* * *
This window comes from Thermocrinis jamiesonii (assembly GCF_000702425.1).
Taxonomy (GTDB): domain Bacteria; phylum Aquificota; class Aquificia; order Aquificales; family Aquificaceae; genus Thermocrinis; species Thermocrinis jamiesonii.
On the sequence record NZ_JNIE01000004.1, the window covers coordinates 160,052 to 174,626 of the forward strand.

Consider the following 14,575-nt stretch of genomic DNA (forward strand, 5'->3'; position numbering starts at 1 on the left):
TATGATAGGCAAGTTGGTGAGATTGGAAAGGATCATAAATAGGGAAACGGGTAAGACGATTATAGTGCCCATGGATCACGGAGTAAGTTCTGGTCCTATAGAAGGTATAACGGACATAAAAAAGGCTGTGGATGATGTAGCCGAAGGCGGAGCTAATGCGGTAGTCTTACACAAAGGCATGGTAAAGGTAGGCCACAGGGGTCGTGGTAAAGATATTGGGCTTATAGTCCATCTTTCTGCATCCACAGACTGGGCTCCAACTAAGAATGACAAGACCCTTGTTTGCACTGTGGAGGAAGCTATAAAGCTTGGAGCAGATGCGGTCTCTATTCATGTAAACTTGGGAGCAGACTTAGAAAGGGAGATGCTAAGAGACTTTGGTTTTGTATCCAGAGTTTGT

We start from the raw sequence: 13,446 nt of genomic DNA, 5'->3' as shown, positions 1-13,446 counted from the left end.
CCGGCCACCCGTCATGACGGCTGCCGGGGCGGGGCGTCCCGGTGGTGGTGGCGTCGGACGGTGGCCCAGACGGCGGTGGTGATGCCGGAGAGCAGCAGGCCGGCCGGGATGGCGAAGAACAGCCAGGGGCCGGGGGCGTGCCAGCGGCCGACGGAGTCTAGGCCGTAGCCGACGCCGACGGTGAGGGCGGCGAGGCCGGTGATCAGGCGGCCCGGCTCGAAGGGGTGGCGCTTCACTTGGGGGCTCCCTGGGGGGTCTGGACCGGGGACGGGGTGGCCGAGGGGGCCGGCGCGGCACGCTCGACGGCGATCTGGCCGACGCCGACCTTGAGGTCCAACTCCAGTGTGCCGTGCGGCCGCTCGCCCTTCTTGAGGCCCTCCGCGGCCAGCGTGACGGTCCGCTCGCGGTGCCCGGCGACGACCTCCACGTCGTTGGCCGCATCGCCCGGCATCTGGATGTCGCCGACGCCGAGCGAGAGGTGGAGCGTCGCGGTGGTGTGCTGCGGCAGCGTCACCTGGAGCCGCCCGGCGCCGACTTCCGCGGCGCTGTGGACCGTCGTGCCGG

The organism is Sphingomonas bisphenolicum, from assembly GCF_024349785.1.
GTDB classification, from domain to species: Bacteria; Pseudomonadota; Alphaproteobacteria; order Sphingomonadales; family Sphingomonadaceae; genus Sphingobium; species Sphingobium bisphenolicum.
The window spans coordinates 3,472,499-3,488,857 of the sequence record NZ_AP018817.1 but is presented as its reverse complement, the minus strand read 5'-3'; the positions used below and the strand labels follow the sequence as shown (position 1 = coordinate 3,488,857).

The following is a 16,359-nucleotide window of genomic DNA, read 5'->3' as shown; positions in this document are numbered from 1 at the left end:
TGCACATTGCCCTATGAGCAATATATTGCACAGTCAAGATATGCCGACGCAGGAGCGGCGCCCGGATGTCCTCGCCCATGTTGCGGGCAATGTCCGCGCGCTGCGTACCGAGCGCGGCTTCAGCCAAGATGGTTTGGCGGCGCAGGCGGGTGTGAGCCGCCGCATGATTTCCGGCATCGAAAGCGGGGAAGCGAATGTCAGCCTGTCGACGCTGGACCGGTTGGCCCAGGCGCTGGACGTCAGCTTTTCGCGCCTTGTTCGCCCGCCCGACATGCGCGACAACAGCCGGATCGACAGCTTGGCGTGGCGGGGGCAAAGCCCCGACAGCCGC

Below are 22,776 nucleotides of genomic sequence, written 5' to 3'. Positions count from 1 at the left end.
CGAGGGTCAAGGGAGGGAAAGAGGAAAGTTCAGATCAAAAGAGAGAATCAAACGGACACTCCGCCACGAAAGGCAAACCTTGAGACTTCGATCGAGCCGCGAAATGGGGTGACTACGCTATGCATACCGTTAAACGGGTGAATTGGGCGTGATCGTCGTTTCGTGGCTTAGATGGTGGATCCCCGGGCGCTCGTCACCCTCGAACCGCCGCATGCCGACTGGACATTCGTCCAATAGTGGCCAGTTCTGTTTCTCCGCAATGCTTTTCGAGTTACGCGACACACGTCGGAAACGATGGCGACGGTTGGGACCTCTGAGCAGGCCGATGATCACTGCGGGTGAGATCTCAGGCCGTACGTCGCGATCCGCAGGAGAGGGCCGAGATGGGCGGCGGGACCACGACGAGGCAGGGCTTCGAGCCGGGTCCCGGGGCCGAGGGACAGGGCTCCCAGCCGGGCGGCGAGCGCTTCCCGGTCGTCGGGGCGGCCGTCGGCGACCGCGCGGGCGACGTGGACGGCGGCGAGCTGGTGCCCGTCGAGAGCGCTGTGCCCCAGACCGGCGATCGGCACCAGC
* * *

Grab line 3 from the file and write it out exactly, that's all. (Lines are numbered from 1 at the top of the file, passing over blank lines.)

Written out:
On the sequence record NZ_JNIE01000004.1, the window covers coordinates 160,052 to 174,626 of the forward strand.